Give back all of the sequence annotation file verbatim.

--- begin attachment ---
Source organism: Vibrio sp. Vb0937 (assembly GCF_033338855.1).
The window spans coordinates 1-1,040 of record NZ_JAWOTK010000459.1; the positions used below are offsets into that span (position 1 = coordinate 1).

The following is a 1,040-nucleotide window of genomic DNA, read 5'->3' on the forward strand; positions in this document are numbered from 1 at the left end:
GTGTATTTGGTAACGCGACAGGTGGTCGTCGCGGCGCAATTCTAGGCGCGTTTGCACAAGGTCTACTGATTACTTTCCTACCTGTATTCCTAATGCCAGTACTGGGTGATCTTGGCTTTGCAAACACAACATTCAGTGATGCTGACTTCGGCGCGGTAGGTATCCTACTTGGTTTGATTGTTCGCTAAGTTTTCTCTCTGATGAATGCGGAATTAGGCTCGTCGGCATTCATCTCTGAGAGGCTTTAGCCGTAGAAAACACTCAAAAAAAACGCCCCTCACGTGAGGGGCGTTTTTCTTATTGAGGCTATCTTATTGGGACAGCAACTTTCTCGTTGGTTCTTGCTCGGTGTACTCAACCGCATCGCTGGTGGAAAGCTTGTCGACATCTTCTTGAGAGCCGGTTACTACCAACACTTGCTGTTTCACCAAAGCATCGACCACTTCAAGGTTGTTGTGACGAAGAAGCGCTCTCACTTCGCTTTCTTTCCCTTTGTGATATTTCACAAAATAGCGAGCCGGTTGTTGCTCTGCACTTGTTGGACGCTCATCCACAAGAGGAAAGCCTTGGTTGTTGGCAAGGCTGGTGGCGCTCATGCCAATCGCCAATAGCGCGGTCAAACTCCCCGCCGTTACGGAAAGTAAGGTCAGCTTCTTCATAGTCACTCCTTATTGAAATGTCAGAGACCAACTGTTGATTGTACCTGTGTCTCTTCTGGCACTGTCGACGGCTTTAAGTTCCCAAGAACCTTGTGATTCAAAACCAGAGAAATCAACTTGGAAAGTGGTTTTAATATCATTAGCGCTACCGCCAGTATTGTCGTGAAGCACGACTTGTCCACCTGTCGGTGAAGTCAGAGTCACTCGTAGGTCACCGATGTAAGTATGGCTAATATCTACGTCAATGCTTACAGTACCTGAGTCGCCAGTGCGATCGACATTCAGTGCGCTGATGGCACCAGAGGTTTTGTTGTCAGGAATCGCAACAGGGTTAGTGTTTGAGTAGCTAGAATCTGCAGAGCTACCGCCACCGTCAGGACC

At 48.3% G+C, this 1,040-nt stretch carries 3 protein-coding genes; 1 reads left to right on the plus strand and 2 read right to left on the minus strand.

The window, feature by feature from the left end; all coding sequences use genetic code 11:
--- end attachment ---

Source organism: Vibrio sp. Vb0937 (assembly GCF_033338855.1).
The window spans coordinates 1-1,040 of record NZ_JAWOTK010000459.1; the positions used below are offsets into that span (position 1 = coordinate 1).

The following is a 1,040-nucleotide window of genomic DNA, read 5'->3' on the forward strand; positions in this document are numbered from 1 at the left end:
GTGTATTTGGTAACGCGACAGGTGGTCGTCGCGGCGCAATTCTAGGCGCGTTTGCACAAGGTCTACTGATTACTTTCCTACCTGTATTCCTAATGCCAGTACTGGGTGATCTTGGCTTTGCAAACACAACATTCAGTGATGCTGACTTCGGCGCGGTAGGTATCCTACTTGGTTTGATTGTTCGCTAAGTTTTCTCTCTGATGAATGCGGAATTAGGCTCGTCGGCATTCATCTCTGAGAGGCTTTAGCCGTAGAAAACACTCAAAAAAAACGCCCCTCACGTGAGGGGCGTTTTTCTTATTGAGGCTATCTTATTGGGACAGCAACTTTCTCGTTGGTTCTTGCTCGGTGTACTCAACCGCATCGCTGGTGGAAAGCTTGTCGACATCTTCTTGAGAGCCGGTTACTACCAACACTTGCTGTTTCACCAAAGCATCGACCACTTCAAGGTTGTTGTGACGAAGAAGCGCTCTCACTTCGCTTTCTTTCCCTTTGTGATATTTCACAAAATAGCGAGCCGGTTGTTGCTCTGCACTTGTTGGACGCTCATCCACAAGAGGAAAGCCTTGGTTGTTGGCAAGGCTGGTGGCGCTCATGCCAATCGCCAATAGCGCGGTCAAACTCCCCGCCGTTACGGAAAGTAAGGTCAGCTTCTTCATAGTCACTCCTTATTGAAATGTCAGAGACCAACTGTTGATTGTACCTGTGTCTCTTCTGGCACTGTCGACGGCTTTAAGTTCCCAAGAACCTTGTGATTCAAAACCAGAGAAATCAACTTGGAAAGTGGTTTTAATATCATTAGCGCTACCGCCAGTATTGTCGTGAAGCACGACTTGTCCACCTGTCGGTGAAGTCAGAGTCACTCGTAGGTCACCGATGTAAGTATGGCTAATATCTACGTCAATGCTTACAGTACCTGAGTCGCCAGTGCGATCGACATTCAGTGCGCTGATGGCACCAGAGGTTTTGTTGTCAGGAATCGCAACAGGGTTAGTGTTTGAGTAGCTAGAATCTGCAGAGCTACCGCCACCGTCAGGACC

At 48.3% G+C, this 1,040-nt stretch carries 3 protein-coding genes; 1 reads left to right on the plus strand and 2 read right to left on the minus strand.

The window, feature by feature from the left end; all coding sequences use genetic code 11: